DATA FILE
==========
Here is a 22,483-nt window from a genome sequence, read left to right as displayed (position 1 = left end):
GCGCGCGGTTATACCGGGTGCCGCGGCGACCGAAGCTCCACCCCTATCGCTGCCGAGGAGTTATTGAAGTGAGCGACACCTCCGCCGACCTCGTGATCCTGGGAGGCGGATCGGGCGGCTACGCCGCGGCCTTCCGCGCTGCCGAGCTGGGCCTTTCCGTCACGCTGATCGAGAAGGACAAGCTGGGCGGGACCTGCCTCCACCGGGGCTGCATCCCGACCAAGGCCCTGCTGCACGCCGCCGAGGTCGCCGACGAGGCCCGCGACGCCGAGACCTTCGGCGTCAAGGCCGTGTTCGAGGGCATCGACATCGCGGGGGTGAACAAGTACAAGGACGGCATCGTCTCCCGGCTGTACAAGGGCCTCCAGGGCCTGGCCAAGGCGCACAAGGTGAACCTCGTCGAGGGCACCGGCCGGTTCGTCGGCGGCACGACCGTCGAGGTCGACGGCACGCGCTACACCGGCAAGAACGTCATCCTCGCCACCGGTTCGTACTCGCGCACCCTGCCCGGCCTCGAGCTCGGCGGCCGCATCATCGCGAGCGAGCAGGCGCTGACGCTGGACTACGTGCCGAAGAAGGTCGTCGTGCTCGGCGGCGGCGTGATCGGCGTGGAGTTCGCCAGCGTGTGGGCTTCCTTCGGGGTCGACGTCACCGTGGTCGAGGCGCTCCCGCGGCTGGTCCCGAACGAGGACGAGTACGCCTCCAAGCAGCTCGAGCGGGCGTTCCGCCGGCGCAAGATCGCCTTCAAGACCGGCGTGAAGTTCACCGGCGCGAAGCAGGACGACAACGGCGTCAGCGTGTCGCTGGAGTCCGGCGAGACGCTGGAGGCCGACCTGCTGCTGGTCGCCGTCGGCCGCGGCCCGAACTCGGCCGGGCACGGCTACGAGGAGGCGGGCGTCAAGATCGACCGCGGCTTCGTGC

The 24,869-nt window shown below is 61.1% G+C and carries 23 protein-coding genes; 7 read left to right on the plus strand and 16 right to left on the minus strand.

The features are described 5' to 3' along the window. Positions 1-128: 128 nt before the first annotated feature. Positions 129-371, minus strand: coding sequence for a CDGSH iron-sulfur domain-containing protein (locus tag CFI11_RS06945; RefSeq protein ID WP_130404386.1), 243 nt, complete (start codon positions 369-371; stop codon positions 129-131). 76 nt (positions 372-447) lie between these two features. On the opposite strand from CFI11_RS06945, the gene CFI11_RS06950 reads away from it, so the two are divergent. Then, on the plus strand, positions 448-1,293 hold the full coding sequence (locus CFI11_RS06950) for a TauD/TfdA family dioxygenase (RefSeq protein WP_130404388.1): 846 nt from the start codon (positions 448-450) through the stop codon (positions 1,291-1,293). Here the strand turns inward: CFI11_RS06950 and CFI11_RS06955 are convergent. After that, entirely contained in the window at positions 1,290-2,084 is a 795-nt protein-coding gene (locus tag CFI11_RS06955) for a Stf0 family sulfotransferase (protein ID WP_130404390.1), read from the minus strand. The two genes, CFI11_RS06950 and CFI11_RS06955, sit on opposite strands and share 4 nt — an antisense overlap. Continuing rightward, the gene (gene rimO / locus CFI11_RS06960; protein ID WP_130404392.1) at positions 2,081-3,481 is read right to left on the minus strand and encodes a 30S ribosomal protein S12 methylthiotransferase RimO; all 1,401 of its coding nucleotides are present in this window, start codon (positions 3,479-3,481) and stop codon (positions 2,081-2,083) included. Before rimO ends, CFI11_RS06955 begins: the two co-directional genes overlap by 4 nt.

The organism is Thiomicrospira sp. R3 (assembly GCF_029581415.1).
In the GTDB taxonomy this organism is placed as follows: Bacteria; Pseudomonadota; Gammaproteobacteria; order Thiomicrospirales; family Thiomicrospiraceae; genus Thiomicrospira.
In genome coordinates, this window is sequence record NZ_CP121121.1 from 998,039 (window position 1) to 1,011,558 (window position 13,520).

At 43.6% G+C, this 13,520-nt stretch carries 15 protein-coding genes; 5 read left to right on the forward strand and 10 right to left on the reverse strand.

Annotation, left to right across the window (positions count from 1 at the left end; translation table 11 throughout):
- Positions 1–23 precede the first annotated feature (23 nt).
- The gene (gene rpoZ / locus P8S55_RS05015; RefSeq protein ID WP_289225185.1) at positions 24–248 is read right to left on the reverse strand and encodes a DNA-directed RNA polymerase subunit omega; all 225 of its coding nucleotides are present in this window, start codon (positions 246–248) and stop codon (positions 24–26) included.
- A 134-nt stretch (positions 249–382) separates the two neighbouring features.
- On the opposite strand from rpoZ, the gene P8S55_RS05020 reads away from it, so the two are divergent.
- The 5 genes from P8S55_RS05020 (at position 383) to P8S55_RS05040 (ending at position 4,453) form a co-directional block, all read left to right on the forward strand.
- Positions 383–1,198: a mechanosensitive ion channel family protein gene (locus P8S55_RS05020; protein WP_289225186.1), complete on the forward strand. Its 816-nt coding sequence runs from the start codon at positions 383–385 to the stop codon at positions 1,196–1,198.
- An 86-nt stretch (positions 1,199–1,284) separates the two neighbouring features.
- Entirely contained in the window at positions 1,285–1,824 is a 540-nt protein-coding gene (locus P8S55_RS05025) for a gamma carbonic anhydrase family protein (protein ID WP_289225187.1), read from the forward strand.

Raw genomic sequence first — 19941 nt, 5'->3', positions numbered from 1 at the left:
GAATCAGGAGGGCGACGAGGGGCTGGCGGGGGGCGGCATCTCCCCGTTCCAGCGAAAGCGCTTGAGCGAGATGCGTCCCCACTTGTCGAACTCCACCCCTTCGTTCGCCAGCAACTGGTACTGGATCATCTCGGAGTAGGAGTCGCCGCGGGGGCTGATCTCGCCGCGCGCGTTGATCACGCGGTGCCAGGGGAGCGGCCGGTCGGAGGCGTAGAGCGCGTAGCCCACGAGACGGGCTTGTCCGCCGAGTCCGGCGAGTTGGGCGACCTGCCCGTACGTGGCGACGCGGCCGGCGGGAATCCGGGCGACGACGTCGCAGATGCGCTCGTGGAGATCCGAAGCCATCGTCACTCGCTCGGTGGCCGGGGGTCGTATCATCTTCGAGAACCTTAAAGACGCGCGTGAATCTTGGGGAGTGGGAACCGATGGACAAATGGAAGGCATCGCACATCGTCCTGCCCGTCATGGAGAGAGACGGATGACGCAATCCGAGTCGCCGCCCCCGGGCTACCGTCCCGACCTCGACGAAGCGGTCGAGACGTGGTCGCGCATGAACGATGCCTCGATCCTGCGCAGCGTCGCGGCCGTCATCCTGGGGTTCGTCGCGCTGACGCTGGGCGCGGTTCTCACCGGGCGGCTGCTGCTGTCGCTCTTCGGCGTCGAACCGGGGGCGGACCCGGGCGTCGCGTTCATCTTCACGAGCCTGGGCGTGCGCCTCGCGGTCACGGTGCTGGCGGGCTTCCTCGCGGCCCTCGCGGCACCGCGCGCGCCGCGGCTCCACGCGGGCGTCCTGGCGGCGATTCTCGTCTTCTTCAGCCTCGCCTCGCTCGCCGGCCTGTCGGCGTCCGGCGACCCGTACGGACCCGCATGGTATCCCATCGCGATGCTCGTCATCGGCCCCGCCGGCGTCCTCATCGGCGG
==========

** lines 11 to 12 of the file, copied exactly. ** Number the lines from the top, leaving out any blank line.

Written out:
- The gene (gene rpoZ / locus P8S55_RS05015; RefSeq protein ID WP_289225185.1) at positions 24–248 is read right to left on the reverse strand and encodes a DNA-directed RNA polymerase subunit omega; all 225 of its coding nucleotides are present in this window, start codon (positions 246–248) and stop codon (positions 24–26) included.
- A 134-nt stretch (positions 249–382) separates the two neighbouring features.